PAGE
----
I know why people become those crazy, out of control hoarders.
It's because they have children.
Yesterday I ventured into the rafters above the garage in search of a t-shirt the lil' dude wore last fall for an event later this week. Picture the scene in Christmas Vacation where Clark is rifling through junk in his attic, and that was me for awhile yesterday. I have saved every single thing my nearly-three daughter has ever owned. I'll remind you she is an only child, and only grandchild. Her Godfather manages a shoe store, and her Fairy Godmother can't show up without something in hand. Imagine what our rafters look like.
Out in the open is her tiny bathtub, a Bumbo seat, booster seat, highchair, infant car seat, two bases, a swing, an exersaucer, a bouncy seat, a stroller, and a vintage school desk I haven't restored for her yet. What's more vast are the rainbow colored Rubbermaid totes and bins bearing all the rest of her stuff. After the first 6 or 8 totes, I got smarter about my cataloguing. I started labeling the tops with a Sharpie: 3-month onesies. Bird costume. Receiving blankets. Pacifiers. Bottles. Swimsuits. Crocs. Board books. Boston Red Sox hoodie. Jungle gym. Boppy pillow. Her first Columbia snowsuit. All her mini-Uggs. 9-month onesies. Her first Easter, birthday, and Christmas dresses. All her first bibs Christmas, Valentine's Day, St. Patrick's Day, Easter, Fourth of July, Thanksgiving, and birthday. Her first rubber duckies and foam bathtub insert. Burp rags, first jeans from Auntie H., Carhartt bib overalls from JW's daddy, tiny blue lifejacket, and handmade baby gifts from co-workers.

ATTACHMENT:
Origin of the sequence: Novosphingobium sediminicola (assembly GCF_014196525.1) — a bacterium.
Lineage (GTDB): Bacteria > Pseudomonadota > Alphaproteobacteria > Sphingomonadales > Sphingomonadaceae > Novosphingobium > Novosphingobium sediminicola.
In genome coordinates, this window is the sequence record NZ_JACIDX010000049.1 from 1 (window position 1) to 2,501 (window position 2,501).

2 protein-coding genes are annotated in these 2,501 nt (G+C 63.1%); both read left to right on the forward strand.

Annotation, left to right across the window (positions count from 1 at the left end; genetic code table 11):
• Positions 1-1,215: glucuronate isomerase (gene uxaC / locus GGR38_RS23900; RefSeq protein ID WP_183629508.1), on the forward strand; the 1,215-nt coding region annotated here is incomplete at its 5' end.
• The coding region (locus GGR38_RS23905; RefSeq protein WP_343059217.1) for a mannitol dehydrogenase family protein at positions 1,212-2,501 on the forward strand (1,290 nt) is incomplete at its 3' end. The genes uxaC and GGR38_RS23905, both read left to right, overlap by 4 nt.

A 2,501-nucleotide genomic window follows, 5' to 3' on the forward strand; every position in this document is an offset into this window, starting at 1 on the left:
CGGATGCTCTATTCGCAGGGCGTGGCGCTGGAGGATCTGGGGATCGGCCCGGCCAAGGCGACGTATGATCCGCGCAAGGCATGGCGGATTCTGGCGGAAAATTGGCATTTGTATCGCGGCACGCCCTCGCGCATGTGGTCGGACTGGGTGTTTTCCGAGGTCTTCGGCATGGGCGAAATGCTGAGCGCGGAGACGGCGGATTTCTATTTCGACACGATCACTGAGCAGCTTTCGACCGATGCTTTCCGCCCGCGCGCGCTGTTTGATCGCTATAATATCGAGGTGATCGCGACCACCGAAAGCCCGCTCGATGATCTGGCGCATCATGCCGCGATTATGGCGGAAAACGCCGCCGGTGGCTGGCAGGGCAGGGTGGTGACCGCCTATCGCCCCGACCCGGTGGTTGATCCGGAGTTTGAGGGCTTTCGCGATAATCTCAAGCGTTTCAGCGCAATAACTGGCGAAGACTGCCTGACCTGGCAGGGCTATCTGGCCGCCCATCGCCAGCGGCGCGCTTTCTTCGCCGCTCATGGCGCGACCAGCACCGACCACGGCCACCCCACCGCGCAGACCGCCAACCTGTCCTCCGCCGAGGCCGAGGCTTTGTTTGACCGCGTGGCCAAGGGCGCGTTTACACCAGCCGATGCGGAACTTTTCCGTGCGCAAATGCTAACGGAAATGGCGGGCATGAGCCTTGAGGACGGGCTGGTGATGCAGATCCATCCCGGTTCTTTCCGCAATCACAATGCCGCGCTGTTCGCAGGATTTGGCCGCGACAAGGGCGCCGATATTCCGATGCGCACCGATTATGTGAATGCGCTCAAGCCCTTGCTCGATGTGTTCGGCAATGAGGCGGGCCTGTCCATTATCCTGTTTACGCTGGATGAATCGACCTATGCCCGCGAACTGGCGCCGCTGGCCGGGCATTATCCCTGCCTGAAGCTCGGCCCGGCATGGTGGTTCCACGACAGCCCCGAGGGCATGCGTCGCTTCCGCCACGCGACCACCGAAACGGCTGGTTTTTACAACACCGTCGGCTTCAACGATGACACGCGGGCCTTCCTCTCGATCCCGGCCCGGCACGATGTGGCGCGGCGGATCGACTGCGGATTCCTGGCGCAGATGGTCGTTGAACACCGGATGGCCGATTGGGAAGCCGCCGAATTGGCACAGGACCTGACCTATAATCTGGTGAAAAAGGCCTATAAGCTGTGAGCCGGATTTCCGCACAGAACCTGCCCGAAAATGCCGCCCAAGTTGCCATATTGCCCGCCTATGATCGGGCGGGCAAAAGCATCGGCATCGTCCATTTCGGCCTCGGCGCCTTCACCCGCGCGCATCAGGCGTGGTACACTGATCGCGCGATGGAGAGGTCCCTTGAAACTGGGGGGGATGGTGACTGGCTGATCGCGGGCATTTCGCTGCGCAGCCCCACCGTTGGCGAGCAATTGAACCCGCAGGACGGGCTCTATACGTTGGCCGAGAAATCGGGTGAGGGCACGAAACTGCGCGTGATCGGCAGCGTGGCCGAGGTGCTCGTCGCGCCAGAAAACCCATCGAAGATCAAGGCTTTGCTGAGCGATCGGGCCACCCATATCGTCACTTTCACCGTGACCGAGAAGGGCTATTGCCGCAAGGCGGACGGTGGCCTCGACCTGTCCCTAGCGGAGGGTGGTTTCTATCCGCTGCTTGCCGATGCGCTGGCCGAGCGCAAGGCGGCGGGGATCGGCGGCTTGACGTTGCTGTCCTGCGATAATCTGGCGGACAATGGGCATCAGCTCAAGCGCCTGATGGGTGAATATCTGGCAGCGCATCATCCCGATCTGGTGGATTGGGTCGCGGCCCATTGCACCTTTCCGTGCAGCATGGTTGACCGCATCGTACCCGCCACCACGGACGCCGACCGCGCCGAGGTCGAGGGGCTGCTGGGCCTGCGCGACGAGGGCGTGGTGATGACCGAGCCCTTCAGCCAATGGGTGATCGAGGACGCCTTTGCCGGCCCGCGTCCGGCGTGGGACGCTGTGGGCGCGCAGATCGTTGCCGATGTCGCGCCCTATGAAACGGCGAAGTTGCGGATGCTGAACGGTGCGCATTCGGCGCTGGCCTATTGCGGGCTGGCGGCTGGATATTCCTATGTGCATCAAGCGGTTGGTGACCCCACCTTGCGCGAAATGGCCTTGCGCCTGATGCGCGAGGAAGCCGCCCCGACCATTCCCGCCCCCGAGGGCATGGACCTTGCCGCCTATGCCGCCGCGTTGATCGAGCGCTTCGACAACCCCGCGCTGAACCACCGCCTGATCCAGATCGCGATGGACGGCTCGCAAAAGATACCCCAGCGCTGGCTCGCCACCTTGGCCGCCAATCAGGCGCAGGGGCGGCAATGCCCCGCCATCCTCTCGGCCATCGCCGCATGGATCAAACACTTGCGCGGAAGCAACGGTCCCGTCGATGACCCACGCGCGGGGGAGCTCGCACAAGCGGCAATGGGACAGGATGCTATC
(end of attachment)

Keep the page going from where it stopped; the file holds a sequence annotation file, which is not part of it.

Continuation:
This is why people hoard.
How on earth am I ever going to downsize all of her stuff? How can I ever part with any of the tiny items that still smell like Dreft all these months, (and years) later?
How am I ever going to explain to her when she turns 18 that I have seven storage units full of Rubbermaid bearing her name and my memories?
It's tied to the same, insane mechanism in my brain that made it hard for me to part with my old cellphone, the pink Razr I had right next to me when I delivered her. It's the phone I used to text out her name for the first time, and to snap pictures of her chubby cheeks to show her village. It's the phone I bawled into when I talked to my own Mama when I was still pregnant and she was Never Coming Out a week (or so!) beyond November 27.
I know all of these things are just that: things. Material things that people aren't supposed to be so consumed with. Everything that should and does matter is already housed deep inside of me where it belongs. Her first steps, words, and falls. Her first laugh, black eye, and flu. It's all in here, wrapped up in the biggest, pinkest bow and bubble wrap where I'll keep it safe forever.
The countdown to her third birthday is on, and December 7 is very quickly approaching. I am well aware of that.
Could you tell?